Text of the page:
When I was researching software I really wanted the free systems to be viable, but I found that should you need them for litigation there could be problems. I would assume being a legal team, they covered those bases.
  6. by   chiefswife
    Quote from moreoreo
    Question:

    Today I had a third grader with hx seizures (used to have Diastat at school, MD states on most recent physical that condition is well-controlled with medication) come in stating she felt like she would have a seizure because she was "tingling." Student has come in VERY frequently lately but for other reasons (usually S/A). No other complaints other than having a headache in the morning. No fever. We had student lie down on cot. Health aide sat beside her throughout her visit. I called parent right away who stated one of them would arrive within 30 minutes. She hasn't had an episode in 2.5 years. I informed parent we would call EMS if she did have a seizure/lose consciousness/etc. Throughout the wait student was alert, smiling, even laughing, even as her arms and legs started to twitch(?) on and off. At no time did her overall body tone or consciousness change. When dad arrived I got the wheelchair and stayed close but she stood up and got into it so quickly I could barely assist her. Dad took her to the doctor.

    District nurse thinks I could have called EMS if she was twitching off and on for more than 5 minutes. Admittedly, during this time I had a scheduled procedure and many other students arriving. She was within eye sight so I kept an eye on her as I took care of the others and at no moment did I feel like she was unstable. I do realize I should have noted the time of the first "twitch" which I did not do, which makes the whole story hazy.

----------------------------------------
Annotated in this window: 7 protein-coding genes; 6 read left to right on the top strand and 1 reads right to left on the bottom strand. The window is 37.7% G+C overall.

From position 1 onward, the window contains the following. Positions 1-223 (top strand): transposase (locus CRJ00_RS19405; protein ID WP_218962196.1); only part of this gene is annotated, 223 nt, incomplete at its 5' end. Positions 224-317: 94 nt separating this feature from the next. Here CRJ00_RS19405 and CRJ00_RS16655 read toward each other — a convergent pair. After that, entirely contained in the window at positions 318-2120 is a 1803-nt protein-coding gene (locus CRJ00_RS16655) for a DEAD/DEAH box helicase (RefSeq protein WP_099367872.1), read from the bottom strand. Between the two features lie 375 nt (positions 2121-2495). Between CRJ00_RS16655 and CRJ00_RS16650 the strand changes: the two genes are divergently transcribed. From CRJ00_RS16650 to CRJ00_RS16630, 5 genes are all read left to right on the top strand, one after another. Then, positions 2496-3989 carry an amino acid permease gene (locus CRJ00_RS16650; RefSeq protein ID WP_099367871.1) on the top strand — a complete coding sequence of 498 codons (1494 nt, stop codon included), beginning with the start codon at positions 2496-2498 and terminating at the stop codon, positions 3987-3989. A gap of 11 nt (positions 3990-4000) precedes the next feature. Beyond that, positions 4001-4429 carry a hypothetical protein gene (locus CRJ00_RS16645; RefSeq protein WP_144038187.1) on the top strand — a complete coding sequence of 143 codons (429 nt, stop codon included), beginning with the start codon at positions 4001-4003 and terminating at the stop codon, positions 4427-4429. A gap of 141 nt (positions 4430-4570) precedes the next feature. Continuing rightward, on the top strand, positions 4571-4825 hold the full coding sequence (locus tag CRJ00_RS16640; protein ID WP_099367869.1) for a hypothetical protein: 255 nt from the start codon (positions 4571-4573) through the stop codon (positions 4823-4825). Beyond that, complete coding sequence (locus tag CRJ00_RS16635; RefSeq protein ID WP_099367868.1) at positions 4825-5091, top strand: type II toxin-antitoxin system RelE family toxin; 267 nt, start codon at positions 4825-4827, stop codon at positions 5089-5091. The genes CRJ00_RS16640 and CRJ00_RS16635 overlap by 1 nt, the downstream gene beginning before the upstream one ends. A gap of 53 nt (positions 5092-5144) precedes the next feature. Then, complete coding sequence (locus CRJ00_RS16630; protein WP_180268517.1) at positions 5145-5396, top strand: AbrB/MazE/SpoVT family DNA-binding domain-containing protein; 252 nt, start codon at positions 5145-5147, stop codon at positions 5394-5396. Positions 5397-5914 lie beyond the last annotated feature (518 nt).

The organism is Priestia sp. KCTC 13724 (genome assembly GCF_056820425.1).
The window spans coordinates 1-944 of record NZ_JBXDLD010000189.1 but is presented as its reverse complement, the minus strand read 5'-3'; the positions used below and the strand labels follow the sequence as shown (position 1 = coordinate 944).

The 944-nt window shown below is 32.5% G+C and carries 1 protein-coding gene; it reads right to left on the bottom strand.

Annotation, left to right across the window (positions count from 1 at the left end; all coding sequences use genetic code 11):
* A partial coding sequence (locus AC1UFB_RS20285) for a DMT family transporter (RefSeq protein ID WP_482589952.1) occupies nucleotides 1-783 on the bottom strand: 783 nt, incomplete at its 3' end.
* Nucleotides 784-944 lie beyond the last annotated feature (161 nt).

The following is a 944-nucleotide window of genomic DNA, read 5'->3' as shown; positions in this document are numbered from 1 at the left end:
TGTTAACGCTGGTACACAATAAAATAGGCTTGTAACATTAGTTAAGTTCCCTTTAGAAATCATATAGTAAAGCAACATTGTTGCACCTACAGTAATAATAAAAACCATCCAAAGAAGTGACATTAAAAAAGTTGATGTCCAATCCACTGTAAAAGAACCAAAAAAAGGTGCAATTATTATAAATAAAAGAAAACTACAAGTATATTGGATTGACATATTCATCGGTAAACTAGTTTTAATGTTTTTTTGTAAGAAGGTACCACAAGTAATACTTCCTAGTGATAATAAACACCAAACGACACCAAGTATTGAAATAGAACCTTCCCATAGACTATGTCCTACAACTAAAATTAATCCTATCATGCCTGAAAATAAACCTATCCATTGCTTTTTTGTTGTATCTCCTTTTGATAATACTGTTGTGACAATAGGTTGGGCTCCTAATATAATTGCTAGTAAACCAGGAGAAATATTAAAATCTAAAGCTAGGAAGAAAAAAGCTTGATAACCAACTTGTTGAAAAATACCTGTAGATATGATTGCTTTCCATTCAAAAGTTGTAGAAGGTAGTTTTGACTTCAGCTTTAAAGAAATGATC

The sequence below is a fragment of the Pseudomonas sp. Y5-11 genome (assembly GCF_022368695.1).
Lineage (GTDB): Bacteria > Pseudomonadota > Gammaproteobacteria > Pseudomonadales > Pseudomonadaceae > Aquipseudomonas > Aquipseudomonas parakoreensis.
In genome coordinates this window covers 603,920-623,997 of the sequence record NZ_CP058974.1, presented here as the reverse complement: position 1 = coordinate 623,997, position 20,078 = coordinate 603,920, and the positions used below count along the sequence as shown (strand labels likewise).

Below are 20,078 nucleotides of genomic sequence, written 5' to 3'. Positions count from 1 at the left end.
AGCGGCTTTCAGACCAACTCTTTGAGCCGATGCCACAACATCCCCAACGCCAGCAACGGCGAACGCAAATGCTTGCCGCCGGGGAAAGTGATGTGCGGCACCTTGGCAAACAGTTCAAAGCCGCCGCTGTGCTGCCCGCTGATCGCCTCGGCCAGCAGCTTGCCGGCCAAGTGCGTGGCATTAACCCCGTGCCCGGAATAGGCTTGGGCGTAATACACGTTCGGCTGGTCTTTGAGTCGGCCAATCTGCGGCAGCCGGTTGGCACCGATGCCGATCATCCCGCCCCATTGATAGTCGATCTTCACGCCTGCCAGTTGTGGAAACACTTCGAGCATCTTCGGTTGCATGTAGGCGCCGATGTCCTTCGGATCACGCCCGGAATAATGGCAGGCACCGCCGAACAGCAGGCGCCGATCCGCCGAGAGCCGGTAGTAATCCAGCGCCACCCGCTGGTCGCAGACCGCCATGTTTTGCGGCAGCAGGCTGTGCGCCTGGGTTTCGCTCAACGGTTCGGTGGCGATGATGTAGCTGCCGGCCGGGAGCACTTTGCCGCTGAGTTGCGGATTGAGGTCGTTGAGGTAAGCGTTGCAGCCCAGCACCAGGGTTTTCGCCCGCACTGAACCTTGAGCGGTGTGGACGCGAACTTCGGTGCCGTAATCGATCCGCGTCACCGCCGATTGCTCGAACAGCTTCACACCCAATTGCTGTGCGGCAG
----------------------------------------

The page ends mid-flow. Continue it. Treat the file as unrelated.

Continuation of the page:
Any thoughts?
    IMO, I wouldn't have called EMS for the situation you described.
  7. by   NutmeggeRN
    I don't think I would have called either. Her care plan should identify the parameter, uncontrolled seizing over 5 mins, no relief with meds etc. I have a young lady who is due to graduate shortly and she has days where she is "twitchy', often it is related to fatigue.
  8. by   moreoreo
    Quote from MrNurse(x2)
    Wondering if it could be something else, like anxiety? Her frequent visits may mean there is something going on in class that she is trying to avoid. Or, she may have been seizing. I don't think I would have called EMS if parents were quick in getting there, I may have called doctor's office for their advice. Please remember hind sight is 20/20.
    That's a possibility. I felt bad because my health aide and I were just mentioning how she has been coming in an awful lot, always looking a little sheepish for coming in (as some of our frequent fliers do, as if they realize they are not really ill) but then yesterday was different.

    Quote from BethG73
    We use CareDox, which I believe is free. I don't know all the in & outs, but I believe they do get non identifiable data from us. Some people really poo-poo CareDox because of that, but they are fully HIPAA & FERPA compliant. Our legal team did a review of their services before we started using CD & is confident in that.
    That is super helpful to know. I am doing small bits of research to see if my superv can be convinced to consider any EHR. I am currently in a nurse informatics class and had to write a paper in which I was supposed to discuss "my facility's electronic record system" (and instructor told me to focus on now, even if my "facility" does not have one, and told me not to write about my last job's EHR) and most of her comments on the side of my paper are along the lines of, "I'm so sorry," "Hopefully your facility implements an electronic record soon," "this would be so much safer with an electronic record," etc.

    Quote from chiefswife
    IMO, I wouldn't have called EMS for the situation you described.